Porphyrias Lover Critical Essay Template

"Porphyria's Lover" was quite subversive for its time (and to an extent, still is) but prose writers of Browning's Victorian England were also dabbling in Gothic literature and horror. This is one of many examples where Browning shared more with his contemporary prose writers than with his contemporary poets.

The poem is a dramatic monologue which means the speaker addresses someone (perhaps himself, God, the reader, or some other) and his words and thoughts indicate...

"Porphyria's Lover" was quite subversive for its time (and to an extent, still is) but prose writers of Browning's Victorian England were also dabbling in Gothic literature and horror. This is one of many examples where Browning shared more with his contemporary prose writers than with his contemporary poets.

The poem is a dramatic monologue which means the speaker addresses someone (perhaps himself, God, the reader, or some other) and his words and thoughts indicate to the reader his character and/or state of mind. The ababb rhyme scheme and occasional enjambment (lines which grammatically carry over from one line to the next) establish a subtly odd phrasing which parallels the subtle ways Browning establishes the state of mind of the speaker (we get subtle clues but are taken by surprise with the murder).

The poem is about the speaker murdering his lover, Porphyria, by strangling her with her own hair. This poem is an exercise in considering madness, the potential link between violence and sex, and the psychological impact love can have (in this case, on an insane speaker; however, the reader is also left to wonder if the speaker is not insane, perhaps merely a liar).

The calm, casual way the speaker describes the murder is strange, reflecting the warped mind of the speaker. And the event of the murder seems to come out of nowhere unless we consider that the murder is a shift of dominance. When Porphyria comes in, she is active and the speaker is passive.

She put my arm about her waist,

And made her smooth white shoulder bare,

And all her yellow hair displaced,

And, stooping, made my cheek lie there, (16-19).

Notice that she physically controls his movements and "makes" his cheek lie. The speaker, mad with love and insecurity, sees a moment where he can become the dominant figure in their love and takes it, and this takes the reader by surprise. He waits until the "moment she was mine, mine, fair,/Perfectly pure and good." Therefore, he can be with her in this so called "perfect" state forever.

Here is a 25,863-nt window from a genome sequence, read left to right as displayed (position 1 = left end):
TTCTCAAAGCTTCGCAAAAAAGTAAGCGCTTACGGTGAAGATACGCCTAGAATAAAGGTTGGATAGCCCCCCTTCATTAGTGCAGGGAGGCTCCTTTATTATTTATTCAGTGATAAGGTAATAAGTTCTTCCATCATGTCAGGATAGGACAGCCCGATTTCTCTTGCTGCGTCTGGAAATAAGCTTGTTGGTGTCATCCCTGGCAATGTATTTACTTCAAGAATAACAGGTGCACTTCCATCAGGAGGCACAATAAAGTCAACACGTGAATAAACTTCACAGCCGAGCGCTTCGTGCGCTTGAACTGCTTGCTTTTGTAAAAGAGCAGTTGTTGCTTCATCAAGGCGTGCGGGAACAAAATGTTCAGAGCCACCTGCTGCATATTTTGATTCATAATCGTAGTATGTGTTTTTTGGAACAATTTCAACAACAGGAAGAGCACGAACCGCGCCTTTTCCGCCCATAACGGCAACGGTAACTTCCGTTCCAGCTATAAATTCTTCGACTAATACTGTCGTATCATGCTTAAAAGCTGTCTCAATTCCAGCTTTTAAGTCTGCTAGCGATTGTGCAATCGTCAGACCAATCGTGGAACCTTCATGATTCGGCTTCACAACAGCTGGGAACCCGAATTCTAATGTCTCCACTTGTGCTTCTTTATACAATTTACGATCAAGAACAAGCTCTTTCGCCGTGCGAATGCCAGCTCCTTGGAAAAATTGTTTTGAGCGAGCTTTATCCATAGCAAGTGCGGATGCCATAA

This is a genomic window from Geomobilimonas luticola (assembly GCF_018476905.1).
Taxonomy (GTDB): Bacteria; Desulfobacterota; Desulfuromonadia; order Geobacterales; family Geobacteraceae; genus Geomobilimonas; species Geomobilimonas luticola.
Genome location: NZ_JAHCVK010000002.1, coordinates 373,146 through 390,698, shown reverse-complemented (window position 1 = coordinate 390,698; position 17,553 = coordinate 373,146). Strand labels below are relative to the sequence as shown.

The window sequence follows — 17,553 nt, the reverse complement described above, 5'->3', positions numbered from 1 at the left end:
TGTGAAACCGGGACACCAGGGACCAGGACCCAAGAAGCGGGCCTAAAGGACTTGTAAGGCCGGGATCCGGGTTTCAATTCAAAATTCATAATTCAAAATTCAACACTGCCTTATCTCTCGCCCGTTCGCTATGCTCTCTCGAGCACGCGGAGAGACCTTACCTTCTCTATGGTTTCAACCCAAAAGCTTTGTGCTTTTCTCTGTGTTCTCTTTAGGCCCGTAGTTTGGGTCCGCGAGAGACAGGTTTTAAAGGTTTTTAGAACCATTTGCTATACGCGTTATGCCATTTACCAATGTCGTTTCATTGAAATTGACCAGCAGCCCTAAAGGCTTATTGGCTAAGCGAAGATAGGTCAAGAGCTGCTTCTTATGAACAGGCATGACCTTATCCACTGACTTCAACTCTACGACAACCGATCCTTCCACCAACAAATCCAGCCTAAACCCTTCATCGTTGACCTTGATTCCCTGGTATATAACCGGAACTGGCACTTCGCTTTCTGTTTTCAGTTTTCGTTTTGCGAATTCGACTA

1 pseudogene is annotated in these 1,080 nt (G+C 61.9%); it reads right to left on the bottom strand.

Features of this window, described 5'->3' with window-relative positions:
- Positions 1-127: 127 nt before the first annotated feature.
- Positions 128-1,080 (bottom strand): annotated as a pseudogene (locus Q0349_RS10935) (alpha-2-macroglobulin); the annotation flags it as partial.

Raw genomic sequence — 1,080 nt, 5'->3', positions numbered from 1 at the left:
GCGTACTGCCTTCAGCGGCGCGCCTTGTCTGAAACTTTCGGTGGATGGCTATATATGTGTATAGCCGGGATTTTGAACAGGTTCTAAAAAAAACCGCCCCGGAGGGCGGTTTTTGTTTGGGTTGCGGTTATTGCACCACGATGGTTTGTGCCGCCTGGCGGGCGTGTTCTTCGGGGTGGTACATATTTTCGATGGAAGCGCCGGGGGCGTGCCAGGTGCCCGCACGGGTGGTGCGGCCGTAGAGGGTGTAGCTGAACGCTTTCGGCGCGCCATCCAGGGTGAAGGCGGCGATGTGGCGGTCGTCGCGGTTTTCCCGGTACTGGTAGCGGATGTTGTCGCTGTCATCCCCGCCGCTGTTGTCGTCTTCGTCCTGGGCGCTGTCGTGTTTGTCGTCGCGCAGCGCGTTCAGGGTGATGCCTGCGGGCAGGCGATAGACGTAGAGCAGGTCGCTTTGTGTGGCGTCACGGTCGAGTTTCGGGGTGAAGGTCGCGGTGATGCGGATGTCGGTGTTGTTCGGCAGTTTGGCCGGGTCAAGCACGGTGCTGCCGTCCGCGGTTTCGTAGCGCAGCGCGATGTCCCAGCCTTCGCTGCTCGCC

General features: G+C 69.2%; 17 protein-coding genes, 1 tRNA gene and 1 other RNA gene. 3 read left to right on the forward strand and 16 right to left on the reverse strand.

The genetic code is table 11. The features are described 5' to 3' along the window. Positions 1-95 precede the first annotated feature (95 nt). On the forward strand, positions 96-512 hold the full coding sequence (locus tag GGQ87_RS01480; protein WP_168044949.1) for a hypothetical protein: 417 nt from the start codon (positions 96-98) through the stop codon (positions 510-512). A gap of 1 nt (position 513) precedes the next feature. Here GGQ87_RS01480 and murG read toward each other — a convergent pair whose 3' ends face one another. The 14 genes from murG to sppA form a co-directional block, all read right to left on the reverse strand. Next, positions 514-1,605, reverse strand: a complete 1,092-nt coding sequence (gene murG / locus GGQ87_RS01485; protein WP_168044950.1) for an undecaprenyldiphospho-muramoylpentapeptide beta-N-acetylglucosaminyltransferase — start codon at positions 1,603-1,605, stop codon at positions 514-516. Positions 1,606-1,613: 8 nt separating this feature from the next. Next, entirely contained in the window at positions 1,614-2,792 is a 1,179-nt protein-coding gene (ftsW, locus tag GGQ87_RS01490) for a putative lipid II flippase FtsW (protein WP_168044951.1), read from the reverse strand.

"Porphyria's Lover" is similar to Poe in its treatment of Gothic subjects. And some critics claim that a full analysis of this poem along the lines of Gothic horror has been overlooked. Check the third link below for an analysis which posits that the speaker is not really insane; he kills Porphyria believing she is a vampire. This interpretation is a bit of a stretch, but horror was a contemporary subject in Browning's time. For example,Frankensteinwas published in 1818, Poe lived from 1809-1849, and "Porphyria's Lover" first appeared in 1836.

Porphyria’s Lover Essay

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Porphyria’s Lover

The finest woks of Browning endeavor to explain the mechanics of human psychology. The motions of love, hate, passion, instinct, violence, desire, poverty, violence, and sex and sensuousness are raised from the dead in his poetry with a striking virility and some are even introduced with a remarkable brilliance.

Thanks to the changes wrought by the Industrial Revolution, so many people living in such close quarters, poverty, violence, and sex became part of everyday life. The absence of family and community ties meant newfound personal independence; it also meant the loss of a social safety net. The mid-nineteenth century also saw the rapid growth of newspapers, which functioned not as the current-events journals…show more content…

Porphyria's Lover also demonstrates several of Robert Browning's defining characteristics as a poet. It contains his criticism towards the beliefs and practices of self-restraint and his traditional use of dramatic monologue to expose a single character's personality, which in turn often provides an additional depth to his works in coordination with his use of unpoetic language. Also taking into account the author's own personal experiences with his wife, the poem can also be perceived as a representation of the development of their relationship. Browning's criticism of the idea of self-restraint is evident throughout the poem "Porphyria's Lover" as it was shown in the internal debates both characters underwent as they decided whether or not they should consummate the love between them.

In Robert Browning's dramatic monologue, "Porphyria's Lover," the love-stricken frustrations of a nameless speaker end in a passionate, annihilating response to society's scrutiny towards human sensuality. Cleverly juxtaposing Porphyria's innocent femininity and her sexual transgression, Browning succeeds in displaying society's contradictory embrace of morality next to its rejection of sensual pleasure. In an ironically tranquil domestic setting, warm comfort and affection come to reveal burning emotional perversions within confining social structures. The speaker's violent display of passion ends not with external condemnation, but with the matter-of-fact sense of

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